One of the main themes of Desk Set is learning to grow and change with the times. Part of why I think this film is so appealing is the fact that it’s pertinent even now, almost sixty years later. The threat of technology (computers! the internet!) is still on the minds of many librarians, even some of those I work with. The automation of information is terrifying to those who fear their job security becomes less assured as time goes on and budget cuts become more the rule than the exception. These are the same struggles libraries have been dealing with for years, and yet technology is here to stay: Bunny Watson and her coworkers recognized that, even in 1957.
Bunny, the strong, incredibly bright reference librarian, is an interesting figure when it comes to librarians in pop culture. Hepburn was 49 or 50 when the film was made and released, and Bunny is certainly the sort of unconventional characters that she was well known for playing. Bunny was unmarried, but in a long-term, intimate relationship. She’s extremely focused on her career, so much so that she has a winding, spindly plant growing all over her office – she’s literally put down roots in her library. And who wouldn’t? She has a great mind for facts, a closet of awesome dresses, and a group of positive and supportive women who work (and drink) with her. It’s arguably the most awesome job in the history of awesome jobs, and it’s been inspiring envy from librarians for years. Case in point: “I want Bunny Watson’s Job in ‘Desk Set'”. Who doesn’t?
However, because this is the 1950s, and it is a Hepburn-Tracey film, Bunny does want romance in her life. While she loves her job, she hopes hopes hopes that her longtime boyfriend will propose to her after seven years. When she breaks it off with him, she’s already kindling a relationship with Richard Sumner. At the end, when the wrongs are righted and it’s agreed the computers aren’t taking over, Richard asks Bunny to marry him, and she says yes. It’s interesting to note that the film was titled “His Other Woman” when it was released in the UK, referring to the EMERAC computer which Richard calls “Emmy” for short. Therefore for most of the film, the love triangle isn’t between Bunny, Richard and Bunny’s executive boyfriend, but Bunny-Richard-Emmy. The executive guy never stood a chance, but the real threat to Bunny and Richard’s happiness is the very thing that Bunny thinks is threatening her job security.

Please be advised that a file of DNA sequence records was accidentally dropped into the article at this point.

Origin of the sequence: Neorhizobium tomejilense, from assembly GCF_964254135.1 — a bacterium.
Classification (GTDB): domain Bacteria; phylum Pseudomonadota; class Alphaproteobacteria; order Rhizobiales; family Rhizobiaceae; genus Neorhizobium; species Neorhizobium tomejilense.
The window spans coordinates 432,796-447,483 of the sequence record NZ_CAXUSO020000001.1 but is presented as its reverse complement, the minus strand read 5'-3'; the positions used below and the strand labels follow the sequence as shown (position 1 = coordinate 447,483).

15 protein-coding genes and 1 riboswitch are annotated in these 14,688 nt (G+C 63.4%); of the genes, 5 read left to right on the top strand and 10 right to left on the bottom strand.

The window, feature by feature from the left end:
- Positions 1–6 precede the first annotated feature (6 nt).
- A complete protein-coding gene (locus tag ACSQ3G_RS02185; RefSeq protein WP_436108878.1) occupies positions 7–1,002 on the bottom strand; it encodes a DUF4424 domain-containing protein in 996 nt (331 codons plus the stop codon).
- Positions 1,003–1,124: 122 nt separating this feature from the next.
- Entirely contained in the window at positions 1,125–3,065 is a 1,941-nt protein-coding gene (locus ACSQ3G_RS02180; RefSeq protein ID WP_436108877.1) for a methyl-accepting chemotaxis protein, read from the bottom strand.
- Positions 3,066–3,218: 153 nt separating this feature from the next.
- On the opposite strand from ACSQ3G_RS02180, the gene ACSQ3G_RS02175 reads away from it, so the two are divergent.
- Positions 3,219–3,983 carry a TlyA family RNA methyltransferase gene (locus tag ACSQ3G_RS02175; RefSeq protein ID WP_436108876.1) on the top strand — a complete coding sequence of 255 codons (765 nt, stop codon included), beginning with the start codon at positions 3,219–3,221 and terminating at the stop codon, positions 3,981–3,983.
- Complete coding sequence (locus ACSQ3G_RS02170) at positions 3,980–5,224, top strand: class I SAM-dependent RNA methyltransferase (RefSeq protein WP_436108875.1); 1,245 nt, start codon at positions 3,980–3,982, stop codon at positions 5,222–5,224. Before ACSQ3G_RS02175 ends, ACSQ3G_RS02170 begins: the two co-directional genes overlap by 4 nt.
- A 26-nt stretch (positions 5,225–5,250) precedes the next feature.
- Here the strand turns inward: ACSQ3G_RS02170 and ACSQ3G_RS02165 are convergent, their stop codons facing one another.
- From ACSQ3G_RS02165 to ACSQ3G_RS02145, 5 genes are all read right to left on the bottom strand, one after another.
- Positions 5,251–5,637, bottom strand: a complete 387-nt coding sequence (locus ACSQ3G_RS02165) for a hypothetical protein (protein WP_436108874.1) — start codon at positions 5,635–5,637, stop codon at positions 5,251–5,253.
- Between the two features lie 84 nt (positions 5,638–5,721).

So where do we place Bunny among the short list of librarian stereotypes? She’s an old maid, but she doesn’t act like one. She loves her job (go librarians!), but she also wants romance. In the end, she gets both. Hepburn isn’t Hot Librarian material, but she also isn’t dowdy – she’s fashionable and likable as well as wicked smart. When Sumner asks her pointed questions in order to determine how the mind of a truly capable reference librarian works, I can’t help but marvel at her skills and good humor:
I would say that Bunny does not fit into a classic stereotype, which is what makes her so appealing. She is a positive, go-getter librarian figure amongst a sea of Mean Old Lady and Mousy and Sexy Librarians. She’s tough. She’s skilled. She’s confident. She’s kind. She’s willing to accept change in her career.
I don’t want Bunny Watson’s job, I want to be her.